According to the New York Times, there is a movement to push for Anne Frank to be granted honorary U.S. citizenship (“A Push for Citizenship to Honor Anne Frank, but It’s No Easy Sell,” Feb. 25, 2007):
How the issue came to emerge from this old seaside Long Island village is almost as intriguing as the question itself. In a compact grid of a dozen square blocks that seem cut from a Currier and Ives catalogue, there are 11 churches and zero synagogues.
The idea was proposed three years ago on the 75th anniversary of Anne Frank’s birth by a Sayville resident named Christopher Bodkin, a Republican town councilman who is known around town as a kind of serial memorializer. Over the years Mr. Bodkin, 59, has researched, documented and led successful campaigns to erect memorials to Sayville citizens who died in World War II and in the Vietnam War.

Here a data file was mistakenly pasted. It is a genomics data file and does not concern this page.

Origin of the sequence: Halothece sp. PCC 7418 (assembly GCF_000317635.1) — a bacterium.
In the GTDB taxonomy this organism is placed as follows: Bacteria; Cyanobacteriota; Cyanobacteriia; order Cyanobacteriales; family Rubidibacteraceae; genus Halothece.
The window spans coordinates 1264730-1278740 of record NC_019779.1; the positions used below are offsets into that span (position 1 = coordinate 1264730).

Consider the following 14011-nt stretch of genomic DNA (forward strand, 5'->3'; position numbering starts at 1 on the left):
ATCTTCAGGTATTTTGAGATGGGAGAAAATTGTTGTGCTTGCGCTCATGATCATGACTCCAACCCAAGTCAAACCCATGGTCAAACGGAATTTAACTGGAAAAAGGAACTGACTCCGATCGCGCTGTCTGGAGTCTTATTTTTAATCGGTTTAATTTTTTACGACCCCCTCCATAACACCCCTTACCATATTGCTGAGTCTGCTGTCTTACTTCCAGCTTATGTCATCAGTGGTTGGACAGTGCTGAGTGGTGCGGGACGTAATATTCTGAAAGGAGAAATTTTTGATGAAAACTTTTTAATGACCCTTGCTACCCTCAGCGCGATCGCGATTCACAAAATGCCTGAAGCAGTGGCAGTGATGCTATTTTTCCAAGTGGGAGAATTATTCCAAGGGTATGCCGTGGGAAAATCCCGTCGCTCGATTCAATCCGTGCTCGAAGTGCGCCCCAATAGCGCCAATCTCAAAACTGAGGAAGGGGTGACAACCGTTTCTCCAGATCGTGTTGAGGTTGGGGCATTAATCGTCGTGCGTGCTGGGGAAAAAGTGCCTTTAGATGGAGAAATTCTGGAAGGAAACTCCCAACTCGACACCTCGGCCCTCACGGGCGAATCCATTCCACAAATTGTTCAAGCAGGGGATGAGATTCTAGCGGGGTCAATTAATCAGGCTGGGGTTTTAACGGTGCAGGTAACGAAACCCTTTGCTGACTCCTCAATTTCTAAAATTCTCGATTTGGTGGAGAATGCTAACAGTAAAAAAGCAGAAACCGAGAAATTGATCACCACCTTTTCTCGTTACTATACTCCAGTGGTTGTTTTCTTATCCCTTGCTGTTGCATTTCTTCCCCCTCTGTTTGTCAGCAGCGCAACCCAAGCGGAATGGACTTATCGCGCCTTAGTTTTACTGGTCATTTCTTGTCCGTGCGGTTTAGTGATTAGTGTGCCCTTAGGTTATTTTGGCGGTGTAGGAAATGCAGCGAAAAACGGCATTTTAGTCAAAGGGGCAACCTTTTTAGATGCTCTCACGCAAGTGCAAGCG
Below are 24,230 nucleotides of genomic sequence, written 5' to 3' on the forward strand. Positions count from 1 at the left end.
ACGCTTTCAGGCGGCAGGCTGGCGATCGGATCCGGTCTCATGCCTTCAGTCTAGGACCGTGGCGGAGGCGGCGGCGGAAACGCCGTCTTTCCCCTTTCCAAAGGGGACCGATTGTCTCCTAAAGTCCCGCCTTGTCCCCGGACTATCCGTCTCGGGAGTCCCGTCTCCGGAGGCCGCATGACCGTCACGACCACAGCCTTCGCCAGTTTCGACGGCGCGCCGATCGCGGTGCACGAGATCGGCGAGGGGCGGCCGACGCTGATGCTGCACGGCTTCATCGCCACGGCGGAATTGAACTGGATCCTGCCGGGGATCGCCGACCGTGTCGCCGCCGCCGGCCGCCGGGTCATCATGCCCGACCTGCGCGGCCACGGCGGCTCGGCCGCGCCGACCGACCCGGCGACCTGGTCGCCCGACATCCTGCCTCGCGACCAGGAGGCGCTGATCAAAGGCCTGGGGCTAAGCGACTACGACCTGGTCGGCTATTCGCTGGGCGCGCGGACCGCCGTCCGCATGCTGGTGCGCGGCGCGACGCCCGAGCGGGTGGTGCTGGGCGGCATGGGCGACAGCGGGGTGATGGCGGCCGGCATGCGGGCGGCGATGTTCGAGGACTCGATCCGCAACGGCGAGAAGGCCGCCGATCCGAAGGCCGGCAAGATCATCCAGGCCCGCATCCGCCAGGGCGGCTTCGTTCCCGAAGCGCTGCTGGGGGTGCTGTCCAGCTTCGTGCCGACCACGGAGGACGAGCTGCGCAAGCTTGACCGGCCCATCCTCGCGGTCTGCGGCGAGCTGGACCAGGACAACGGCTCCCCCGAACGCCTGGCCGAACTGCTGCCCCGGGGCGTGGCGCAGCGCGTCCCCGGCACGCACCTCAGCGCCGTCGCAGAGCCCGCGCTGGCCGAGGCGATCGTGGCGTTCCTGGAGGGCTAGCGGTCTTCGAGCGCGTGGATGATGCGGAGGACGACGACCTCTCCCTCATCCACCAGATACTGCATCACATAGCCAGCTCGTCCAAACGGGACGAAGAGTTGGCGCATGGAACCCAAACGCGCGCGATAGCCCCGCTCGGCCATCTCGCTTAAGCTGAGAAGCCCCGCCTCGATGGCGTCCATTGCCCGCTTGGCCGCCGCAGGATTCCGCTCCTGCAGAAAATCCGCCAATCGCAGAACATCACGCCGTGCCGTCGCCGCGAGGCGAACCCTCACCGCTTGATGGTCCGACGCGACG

His campaign for Anne Frank’s citizenship, however, is of a different order, he said in an interview: “When you come from a town like this, you tend to grow up thinking that the whole world has always been like this. Placid. Settled. It’s amazing to me how much people don’t know about what came before us.“
What about what’s coming now? For Christ’s sake, we’re involved in a horrible civil war in Iraq because a few zealots wanted to win an election in 2004. Iraq is a spectacle of American weakness. Yes, it’s a very placid, settled world indeed. And the suburbanites on Long Island are living it up!
I don’t really see what good giving Anne Frank American citizenship does myself. And if we’d given her a visa in 1941 in the first place, she never would have become the archetype she is.
- Christopher Bodkin of the Islip Town Council